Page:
Mary Rose Sanford (Molly) of Roxboro, N.C., died at Duke University Hospital, April 22, 2012, after a brief illness, with her son, John Sanford Friedrich, and John’s father, Mark, at her side. She was 63.  Molly was born in Olean in 1948 to John W. and Rose Leary Sanford, both deceased, and is survived by her son, John Sanford Friedrich, of Greensboro, N.C., and her sister, Karen Rose Sanford of South Portland, Maine. She leaves a niece and nephew and a grand-niece and grand-nephew in Cape Elizabeth, Maine, and an aunt and uncle and cousins in Vermont.  The early part of her life was spent in western New York state where she graduated, salutatorian, from Wellsville High School in 1966. Her father, John Sanford, was editor of the Wellsville Daily Reporter during her time in Wellsville.  Molly did undergraduate work at New College, Sarasota, Fla., and UNC-Chapel Hill, and received a Master in Anthropology degree at the University of Rochester. Molly worked as a newspaper journalist, a book editor, a poet and as a public-relations specialist at Duke University.  Molly was eloquent with words, both written and spoken, was a constant reader, a great gardener/farmer and cook, and was deeply loved by a wide circle of friends and family who appreciated her laughter, her tremendous wit and sharp intelligence, her unique observations, and her astounding, detailed memory of people and events, and of the daily frolicking of her beloved cats.  She loved to give gifts and tell funny stories, but above all, the greatest joy of her life has been her son, John, who to her delight, has just earned his Master of Library Science degree, is politically active, and writes for several small newspapers in the Greensboro, N.C. area.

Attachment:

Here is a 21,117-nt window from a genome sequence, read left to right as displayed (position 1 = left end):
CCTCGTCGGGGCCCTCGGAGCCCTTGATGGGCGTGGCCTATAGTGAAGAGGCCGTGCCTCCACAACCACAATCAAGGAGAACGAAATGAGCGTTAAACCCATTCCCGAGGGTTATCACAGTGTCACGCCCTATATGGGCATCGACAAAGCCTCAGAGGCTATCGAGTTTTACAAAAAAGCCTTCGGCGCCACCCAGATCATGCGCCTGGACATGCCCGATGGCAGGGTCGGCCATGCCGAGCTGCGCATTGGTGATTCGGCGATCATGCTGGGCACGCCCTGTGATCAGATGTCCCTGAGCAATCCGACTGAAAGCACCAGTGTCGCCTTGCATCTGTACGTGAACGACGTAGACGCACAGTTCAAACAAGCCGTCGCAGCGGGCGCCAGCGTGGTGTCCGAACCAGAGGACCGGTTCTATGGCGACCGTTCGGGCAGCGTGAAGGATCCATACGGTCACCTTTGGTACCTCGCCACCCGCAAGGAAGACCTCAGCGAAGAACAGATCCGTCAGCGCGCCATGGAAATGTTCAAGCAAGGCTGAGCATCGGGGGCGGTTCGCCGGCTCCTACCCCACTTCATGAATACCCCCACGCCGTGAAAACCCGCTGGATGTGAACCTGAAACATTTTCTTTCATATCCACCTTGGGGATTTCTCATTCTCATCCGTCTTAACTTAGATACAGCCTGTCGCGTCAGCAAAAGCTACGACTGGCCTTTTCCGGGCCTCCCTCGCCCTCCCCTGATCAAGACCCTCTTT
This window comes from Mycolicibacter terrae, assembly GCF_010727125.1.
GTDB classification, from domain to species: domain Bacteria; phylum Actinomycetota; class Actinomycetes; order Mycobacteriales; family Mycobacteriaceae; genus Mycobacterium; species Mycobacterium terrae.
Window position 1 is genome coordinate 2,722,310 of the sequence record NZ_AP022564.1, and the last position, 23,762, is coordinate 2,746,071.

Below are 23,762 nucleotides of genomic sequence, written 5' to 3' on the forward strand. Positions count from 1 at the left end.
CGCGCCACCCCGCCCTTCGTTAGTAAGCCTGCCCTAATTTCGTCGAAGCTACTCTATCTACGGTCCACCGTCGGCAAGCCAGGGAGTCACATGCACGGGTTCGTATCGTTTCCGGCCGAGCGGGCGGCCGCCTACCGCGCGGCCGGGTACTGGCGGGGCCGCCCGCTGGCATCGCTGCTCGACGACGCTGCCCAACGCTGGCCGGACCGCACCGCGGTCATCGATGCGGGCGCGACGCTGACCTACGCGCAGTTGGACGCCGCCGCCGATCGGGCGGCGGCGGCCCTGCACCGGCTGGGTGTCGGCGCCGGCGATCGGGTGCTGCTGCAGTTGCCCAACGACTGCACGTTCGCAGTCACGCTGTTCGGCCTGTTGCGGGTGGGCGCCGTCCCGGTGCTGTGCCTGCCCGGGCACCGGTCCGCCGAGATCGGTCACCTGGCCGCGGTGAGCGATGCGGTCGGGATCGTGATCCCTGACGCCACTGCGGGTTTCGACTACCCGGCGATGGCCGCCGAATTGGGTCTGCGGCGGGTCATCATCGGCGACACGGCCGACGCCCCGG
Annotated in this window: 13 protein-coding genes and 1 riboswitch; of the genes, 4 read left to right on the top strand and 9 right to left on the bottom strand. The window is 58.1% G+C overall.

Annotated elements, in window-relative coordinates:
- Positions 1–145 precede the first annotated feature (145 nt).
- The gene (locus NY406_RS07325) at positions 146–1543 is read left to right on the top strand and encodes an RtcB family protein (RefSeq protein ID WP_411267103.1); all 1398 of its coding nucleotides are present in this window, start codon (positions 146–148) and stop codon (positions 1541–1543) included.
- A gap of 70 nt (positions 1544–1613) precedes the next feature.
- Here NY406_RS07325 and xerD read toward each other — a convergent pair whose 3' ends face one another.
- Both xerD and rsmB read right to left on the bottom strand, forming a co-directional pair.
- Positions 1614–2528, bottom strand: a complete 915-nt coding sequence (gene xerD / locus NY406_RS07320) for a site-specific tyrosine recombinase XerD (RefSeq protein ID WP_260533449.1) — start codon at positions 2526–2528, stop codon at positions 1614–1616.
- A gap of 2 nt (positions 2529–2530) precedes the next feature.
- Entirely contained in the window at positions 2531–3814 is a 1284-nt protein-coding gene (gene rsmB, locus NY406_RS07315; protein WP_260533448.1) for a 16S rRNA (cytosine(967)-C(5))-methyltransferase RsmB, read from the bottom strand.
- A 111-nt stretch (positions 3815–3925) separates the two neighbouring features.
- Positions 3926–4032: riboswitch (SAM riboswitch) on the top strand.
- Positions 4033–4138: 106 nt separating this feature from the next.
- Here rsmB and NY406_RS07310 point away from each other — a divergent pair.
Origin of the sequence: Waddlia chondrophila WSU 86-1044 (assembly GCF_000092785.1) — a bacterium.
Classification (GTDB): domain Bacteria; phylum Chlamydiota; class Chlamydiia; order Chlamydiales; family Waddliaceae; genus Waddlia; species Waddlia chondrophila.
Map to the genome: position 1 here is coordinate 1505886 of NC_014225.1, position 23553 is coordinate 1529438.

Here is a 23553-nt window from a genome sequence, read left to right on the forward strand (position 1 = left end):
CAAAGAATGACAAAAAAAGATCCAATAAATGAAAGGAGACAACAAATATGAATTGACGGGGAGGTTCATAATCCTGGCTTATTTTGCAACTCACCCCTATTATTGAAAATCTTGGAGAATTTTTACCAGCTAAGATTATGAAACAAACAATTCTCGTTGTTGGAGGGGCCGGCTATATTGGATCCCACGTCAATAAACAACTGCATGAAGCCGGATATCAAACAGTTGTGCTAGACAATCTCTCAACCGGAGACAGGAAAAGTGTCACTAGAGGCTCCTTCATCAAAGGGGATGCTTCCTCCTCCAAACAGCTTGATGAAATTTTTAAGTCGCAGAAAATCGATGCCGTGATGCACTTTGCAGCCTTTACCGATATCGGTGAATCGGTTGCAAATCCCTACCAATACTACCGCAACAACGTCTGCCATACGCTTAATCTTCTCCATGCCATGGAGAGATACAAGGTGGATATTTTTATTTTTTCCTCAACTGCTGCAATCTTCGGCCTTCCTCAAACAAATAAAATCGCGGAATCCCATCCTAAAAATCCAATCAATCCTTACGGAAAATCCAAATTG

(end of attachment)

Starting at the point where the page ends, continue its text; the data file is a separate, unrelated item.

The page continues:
The following piece was written by Molly Sanford and published in “The Carleton Miscellany,” 1970.


One of my ancestors was a Mayflower pilgrim who was the only pilgrim who ever fell off the Mayflower and that is the absolute truth. He fell off because he wouldn’t listen to the captain who told all the pilgrims to stay in the cabin because there was a storm. But he went out on the deck, and God knows I understand why: I love storms too, and I don’t imagine a crowd of pilgrims was too much fun. Anyway he was washed overboard, but they saved him with ropes and prayers. Mostly ropes. So he lived and when they crashed on Plymouth Rock and decided to live there, he became a member of the Pilgrim Board of Supervisors, or whatever they called it. He married one Elizabeth Tillery, which sounds rather good, at least a lot better than an Abagail or Mercy. And his house is still standing. Ladies dressed like pilgrim ladies take people through and when we went, we got a private tour, and the ladies told my sister and me that we were eligible to join the D.A.R. Which is something we have not done.